Thanks to our Asian dining boom, there's no shortage of choice Chinese food in Seattle or its neighboring cities. Whether you need takeout—stat!—for your Netflix binge or want to pluck steaming bamboo baskets off dim sum carts, these 17 spots have your back.
There’s something for everyone in this converted root beer stand off Lake City Way, in menus marked Szechuan, Chinese (heavy on the Taiwanese), Vegetarian, and American. The last is not Chiang’s at its finest, so if you’re on the moo shu trail, head elsewhere. Among Chiang’s finest are its terrific homemade noodles, green onion pancakes, and Taiwanese breakfasts complete with sweet soybean milk and Chinese doughnuts, served weekend days 10am to 3pm.
This tidy counter in Pike Place Market offers the labor-intensive flatbreads known as guo kui, each one rolled by hand, griddled, then plunged it into the bowl-shaped oven, rather like a tandoor, beneath. Each one emerges crisp on one side, soft within, and is still hot when split and filled with pork, beef, or chicken in chili and sesame sauces with cilantro and pickled cucumbers. There are also a few hand-shaved noodle dishes, a longtime speciality of chef-owner Cheng Biao Yang.
Seattle’s love affair with xiao long bao began right around the time Din Tai Fung opened in Bellevue Square—and although the tender-fleshed little soup-filled dumplings are now peddled in a few joints across the Eastside, Din Tai Fung (now in U Village and downtown Seattle) delivers them in grand, creamy quarters with attentive service and extreme consistency. You might think that multiple locations would reduce the waits, but you’d be wrong.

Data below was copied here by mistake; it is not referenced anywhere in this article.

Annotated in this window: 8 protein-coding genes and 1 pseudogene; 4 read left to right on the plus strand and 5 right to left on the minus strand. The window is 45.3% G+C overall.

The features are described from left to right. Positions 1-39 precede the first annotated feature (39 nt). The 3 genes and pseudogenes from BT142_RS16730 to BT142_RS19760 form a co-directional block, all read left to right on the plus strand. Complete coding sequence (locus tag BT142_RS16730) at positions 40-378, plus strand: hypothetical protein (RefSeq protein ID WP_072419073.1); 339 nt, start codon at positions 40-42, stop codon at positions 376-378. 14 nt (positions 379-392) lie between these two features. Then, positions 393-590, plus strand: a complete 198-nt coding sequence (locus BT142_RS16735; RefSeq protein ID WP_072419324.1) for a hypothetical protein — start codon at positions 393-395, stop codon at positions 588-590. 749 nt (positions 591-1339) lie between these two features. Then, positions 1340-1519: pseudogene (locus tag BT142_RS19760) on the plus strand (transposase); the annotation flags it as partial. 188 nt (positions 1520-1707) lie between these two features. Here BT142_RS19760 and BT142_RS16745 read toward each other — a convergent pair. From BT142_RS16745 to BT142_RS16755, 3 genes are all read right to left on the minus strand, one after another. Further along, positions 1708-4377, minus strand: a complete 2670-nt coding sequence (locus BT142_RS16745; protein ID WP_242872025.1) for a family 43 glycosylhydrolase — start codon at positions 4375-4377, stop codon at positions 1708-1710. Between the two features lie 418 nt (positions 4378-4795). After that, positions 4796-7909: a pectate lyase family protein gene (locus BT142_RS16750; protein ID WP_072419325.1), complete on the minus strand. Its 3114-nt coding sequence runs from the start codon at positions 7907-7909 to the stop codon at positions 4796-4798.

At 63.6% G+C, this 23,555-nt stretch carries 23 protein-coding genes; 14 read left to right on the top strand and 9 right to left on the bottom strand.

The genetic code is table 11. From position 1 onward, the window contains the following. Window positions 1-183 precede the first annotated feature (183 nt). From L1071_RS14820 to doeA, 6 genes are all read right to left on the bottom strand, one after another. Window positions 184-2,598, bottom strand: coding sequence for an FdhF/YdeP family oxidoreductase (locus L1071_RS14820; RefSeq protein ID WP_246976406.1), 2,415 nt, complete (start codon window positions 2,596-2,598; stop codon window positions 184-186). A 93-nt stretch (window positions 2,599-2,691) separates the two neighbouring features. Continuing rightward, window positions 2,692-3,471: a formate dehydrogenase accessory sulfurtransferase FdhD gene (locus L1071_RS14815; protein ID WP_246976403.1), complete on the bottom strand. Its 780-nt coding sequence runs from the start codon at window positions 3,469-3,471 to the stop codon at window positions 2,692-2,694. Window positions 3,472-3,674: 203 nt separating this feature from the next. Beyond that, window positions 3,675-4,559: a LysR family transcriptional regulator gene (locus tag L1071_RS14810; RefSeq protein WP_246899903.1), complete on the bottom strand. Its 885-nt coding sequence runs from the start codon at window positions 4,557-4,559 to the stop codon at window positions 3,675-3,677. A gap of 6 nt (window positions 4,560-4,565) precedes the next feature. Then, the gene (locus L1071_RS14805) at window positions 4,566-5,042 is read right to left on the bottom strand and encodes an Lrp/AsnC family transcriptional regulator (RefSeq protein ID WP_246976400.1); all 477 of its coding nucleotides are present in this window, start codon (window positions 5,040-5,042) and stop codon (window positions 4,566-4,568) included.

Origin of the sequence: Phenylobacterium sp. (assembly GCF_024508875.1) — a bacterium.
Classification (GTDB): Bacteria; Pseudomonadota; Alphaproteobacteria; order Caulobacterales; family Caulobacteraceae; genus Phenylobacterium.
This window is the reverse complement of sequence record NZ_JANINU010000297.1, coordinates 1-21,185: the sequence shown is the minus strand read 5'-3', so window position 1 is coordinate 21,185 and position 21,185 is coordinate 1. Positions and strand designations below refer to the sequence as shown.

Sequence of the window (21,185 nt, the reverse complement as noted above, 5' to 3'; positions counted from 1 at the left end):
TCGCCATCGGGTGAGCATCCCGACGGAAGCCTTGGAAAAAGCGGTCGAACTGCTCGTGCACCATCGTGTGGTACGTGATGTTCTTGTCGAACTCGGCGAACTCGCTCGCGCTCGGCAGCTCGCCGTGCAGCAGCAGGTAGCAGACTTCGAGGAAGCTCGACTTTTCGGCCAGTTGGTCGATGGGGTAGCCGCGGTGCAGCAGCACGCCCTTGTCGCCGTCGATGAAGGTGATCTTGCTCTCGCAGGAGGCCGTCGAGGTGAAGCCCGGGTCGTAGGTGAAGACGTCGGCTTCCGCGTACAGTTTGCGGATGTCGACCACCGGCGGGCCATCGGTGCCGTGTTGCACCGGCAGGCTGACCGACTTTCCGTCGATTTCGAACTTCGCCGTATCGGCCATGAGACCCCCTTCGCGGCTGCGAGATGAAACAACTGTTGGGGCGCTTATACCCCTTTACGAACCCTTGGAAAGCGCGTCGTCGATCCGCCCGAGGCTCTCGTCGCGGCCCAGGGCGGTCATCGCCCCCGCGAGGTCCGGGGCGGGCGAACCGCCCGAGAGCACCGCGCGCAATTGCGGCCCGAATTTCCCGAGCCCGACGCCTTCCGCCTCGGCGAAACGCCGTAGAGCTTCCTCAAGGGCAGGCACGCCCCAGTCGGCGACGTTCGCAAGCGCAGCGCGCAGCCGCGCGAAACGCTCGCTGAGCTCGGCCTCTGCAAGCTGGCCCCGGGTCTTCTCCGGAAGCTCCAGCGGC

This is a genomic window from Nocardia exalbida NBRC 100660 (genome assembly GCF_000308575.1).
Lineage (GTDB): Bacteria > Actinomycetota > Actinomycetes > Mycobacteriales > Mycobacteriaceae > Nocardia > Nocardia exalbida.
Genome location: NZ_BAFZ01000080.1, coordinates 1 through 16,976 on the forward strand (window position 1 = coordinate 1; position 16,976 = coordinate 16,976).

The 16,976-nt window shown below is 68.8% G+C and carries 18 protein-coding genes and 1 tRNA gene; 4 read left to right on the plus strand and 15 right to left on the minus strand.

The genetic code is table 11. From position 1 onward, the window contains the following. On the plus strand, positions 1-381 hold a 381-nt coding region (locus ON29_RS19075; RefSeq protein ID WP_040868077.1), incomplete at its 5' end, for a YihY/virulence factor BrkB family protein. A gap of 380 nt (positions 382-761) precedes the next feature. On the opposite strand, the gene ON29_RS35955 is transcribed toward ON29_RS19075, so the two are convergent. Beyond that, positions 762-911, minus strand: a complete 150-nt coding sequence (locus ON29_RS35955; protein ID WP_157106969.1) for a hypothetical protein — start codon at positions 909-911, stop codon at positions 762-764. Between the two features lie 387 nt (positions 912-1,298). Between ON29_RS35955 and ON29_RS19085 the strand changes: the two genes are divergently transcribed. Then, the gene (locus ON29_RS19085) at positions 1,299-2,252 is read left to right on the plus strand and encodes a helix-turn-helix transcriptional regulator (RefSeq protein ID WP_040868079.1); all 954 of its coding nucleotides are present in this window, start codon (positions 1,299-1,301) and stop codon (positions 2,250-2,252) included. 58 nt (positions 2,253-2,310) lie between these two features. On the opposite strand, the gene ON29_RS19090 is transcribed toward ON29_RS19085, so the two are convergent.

Dough Zone has crossed over from the Eastside—praise the dumpling gods—landing in Chinatown–International District with all manner of morsels in tow. Yes, that includes bite-sized soup dumpling darlings known as xiao long bao. But it’s the q bao that really impresses. These swoonworthy steamed pork dumplings are soft, pillowlike rounds with a crispy panfried bottom; inside resides a rich, gravyesque filling. Write a love song about them. Then, eat three more.
It may be surrounded by Vietnamese businesses, but weekends at Foo Lam are all about dim sum. Regulars fill round tables, spinning lazy susans and gesturing to the passing pushcarts for another plate of spareribs, egg custard tarts, or juicy siu mai, flowerlike dumplings of pork and shrimp, even more carnivorous platters of tripe or chicken feet. Popular dim sum spots in the ID can come with an hour-long wait at prime time; here tables and parking are plentiful.